Picture This: Photo Archives Intern Lauren Gray

Ask most of us why we work here and “I love history” is sure to be one of the top three reasons. That goes double for Lauren Gray, an intern in the Palace of the Governors Photo Archives, former intern in the Fray Angélico Chávez History Library, and recent graduate of the University of New Mexico’s master’s program in U.S. history (with an emphasis in Colonial History and a secondary in Medieval and Early Modern Europe).

Since January, Gray has been working as part of a three-year grant to digitize and preserve the photo collections. She has fastidiously and meticulously scanned and archived thousands of photographs, bringing an acute attention to detail, careful handling of fragile photographs and the ability to organize large amounts of data to the job. Her efforts play a very important role in bringing the Photo Archives into the digital age and allowing the public to view photos wherever they happen to be on planet Earth.

Her biggest challenge? Learning how to use new software and restoring old photographs that have been badly damaged by time.  “It’s extremely frustrating to see history deteriorating right in front of you,” she said while scanning a pinhole photograph. “But it’s also really rewarding to be able to preserve these artifacts and even restore them.”

Gray’s appreciation for the museum extends beyond the northeast corner of our campus. Her favorite exhibit was Fashioning New Mexico, the inaugural changing exhibition in the Herzstein Gallery when the museum opened in 2009. “I love tactile things and anything that brings history alive in an interactive and intriguing way.” (See the interactive web version of the exhibit here.)

Her favorite event is the Santa Fe Mountain Man Trade Fair because “mountain men are unique to American history, and it’s fascinating to see people keeping the tradition alive.”

Just how deep is her love for the History Museum? In September, Gray and her fiancée, Christian, were married in the Palace Courtyard. The couple shares a love of history and wanted to make a lifelong commitment there, Gray said, because of its long and diverse history and its beauty – a perfect fit for a happy marriage.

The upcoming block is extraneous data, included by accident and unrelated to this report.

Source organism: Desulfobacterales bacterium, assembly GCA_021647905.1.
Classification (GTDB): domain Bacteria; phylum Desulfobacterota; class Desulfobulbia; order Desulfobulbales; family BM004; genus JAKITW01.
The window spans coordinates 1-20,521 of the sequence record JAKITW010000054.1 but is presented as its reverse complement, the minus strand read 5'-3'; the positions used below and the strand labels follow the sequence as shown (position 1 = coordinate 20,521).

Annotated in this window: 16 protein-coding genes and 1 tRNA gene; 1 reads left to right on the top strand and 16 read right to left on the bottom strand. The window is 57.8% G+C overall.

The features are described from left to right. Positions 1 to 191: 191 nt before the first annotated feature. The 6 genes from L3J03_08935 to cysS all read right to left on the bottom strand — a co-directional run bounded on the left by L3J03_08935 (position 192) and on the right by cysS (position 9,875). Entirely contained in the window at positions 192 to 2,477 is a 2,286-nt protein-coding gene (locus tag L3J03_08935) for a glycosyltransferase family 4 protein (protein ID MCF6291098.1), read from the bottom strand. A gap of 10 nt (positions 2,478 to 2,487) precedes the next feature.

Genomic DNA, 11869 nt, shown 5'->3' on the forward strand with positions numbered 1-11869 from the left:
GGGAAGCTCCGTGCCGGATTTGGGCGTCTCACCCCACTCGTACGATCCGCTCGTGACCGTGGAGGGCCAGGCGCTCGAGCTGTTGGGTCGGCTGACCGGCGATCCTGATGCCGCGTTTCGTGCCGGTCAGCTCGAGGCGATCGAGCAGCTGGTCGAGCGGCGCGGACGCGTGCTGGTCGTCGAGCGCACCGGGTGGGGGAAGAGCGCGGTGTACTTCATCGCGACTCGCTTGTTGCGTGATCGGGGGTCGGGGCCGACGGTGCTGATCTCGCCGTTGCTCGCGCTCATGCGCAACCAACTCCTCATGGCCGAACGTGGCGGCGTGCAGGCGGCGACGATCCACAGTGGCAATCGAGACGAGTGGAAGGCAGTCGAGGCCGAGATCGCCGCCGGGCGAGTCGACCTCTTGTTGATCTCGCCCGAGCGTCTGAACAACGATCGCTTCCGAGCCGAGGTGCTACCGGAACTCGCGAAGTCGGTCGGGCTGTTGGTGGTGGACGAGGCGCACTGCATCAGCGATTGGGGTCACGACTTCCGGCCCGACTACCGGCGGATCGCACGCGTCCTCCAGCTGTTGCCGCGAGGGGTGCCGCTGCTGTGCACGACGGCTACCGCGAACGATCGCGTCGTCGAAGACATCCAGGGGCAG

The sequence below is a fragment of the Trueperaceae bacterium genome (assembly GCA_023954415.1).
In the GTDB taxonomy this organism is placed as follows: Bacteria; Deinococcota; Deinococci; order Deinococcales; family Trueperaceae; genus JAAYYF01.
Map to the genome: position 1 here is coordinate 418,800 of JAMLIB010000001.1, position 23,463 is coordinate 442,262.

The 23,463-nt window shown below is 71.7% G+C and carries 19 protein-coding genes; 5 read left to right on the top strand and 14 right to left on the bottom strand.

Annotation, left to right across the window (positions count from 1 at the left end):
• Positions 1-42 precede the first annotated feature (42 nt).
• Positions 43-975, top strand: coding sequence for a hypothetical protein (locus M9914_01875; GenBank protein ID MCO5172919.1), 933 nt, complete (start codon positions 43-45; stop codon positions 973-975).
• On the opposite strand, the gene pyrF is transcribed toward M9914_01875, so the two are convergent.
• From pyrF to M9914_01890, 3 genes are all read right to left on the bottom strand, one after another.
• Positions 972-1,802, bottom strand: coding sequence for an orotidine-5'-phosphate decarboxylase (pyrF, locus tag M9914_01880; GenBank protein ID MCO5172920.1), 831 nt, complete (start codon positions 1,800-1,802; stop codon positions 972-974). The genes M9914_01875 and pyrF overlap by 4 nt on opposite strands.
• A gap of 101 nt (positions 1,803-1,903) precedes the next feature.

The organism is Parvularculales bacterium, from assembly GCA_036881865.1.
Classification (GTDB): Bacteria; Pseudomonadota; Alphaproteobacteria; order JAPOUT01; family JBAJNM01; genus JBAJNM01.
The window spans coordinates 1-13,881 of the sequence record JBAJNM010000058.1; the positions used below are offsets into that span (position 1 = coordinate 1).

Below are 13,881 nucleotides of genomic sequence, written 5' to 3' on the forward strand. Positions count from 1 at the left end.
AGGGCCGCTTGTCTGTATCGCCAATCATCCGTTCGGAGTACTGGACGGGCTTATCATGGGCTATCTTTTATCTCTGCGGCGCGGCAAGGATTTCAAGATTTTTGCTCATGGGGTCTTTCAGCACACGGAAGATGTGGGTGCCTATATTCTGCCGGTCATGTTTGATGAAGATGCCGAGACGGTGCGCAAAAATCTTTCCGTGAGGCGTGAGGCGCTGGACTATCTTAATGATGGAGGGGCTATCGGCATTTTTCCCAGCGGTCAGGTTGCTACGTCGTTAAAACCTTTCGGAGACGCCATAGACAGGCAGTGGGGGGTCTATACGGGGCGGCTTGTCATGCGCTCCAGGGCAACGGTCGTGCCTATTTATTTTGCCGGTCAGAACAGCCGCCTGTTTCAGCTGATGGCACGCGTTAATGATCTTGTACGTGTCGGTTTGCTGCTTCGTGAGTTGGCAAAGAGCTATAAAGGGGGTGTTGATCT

Theatrical Secrets Spill from a Long-Closed Trunk

Almost everyone’s had a daydream about finding an old trunk in the attic, brushing off decades of dust, and opening it up to unknown treasures within. Minda Stockdale and Pennie McBride have gotten to indulge of bit of that fantasy with their work on an early 20th-century steamer trunk in the collections vault.

Originally acquired by the Museum of International Folk Art in 1964 from the estate of Felipe Perea, it was recently accepted into the History Museum’s collections. “It had been accessioned, but the items weren’t catalogued,” McBride said.

“It was kind of a mystery project,” Stockdale said.

The trunk itself is a beauty, with a roller top and adorned with mother-of-pearl and metal accents. But opening it and dealing with its many contents was a job McBride wasn’t sure she had time for. Then along came Stockdale.

Stockdale (that’s her at left, holding the costume for the Boy Angel), a 2010 art-history graduate of Colorado College, had worked in a Park City art gallery, but missed the history part of her degree. The museum brought her on as an intern, one who wanted a project she could experience from start to finish.

“The trunk was sort of sitting off to the side under a piece of plastic,” Stockdale said. “Pennie said, `This’d be a perfect project.’”

“It gives her experience cataloguing, inventorying, photographing, and rehousing, and she’s been doing a lot of research,” McBride said.

As for herself, she said, “I was totally excited about seeing the devil’s costume and the horns.”

The devil? Oh, that was just the start.

Since early July, Stockdale (who, yes, is the granddaughter of onetime vice-presidential candidate Admiral James Stockdale) has been coming to the museum three to five days a week to work with the trunk’s contents.

Perea, the former owner, was an actor, and the costumes appear to have been used in a local production of Las Pastorelas (Shepherds’ Tales), a traditional Mexican play typically performed around the Christmas holiday. A 1915 photograph inside the trunk (see it at below) shows the actors dressed up, with Perea as the devil, Felipe Boen as the boy angel, and Frank Montoya as the hermit. A note written on the photo didn’t say who played the reclining shepherd.

This was no ordinary devil’s costume. It’s festooned, folk art-style, with vintage Monopoly game pieces, silver medallions, an 1894 dog-tax tag and, for reasons Stockdale has yet to decipher, President Taft campaign buttons. The accompanying hat has goat horns, and the pants have metal bells sown down the sides of the legs.

Props used by the actors included a comically large rosary and silver sheriff’s star, and a knife that turned out to be a real bayonet made for a 1903 Springfield rifle.

“I’ve been e-mailing with Dr. Enrique Lamadrid at UNM because he’s been researching Las Pastorelas,” Stockdale said. While he’s been able to provide a lot of helpful information, she said, even he’s stumped by the connection to Taft, the president who signed New Mexico’s statehood bill in 1912.

Also in the trunk were items for a ragtag circus, including a hand-painted banner and velvet shorts possibly worn by the strong-man actor. “I don’t know much about those items yet,” Stockdale said, but added that the task of finding out keeps her going.

“I just get excited to come in every day and learn,” she said.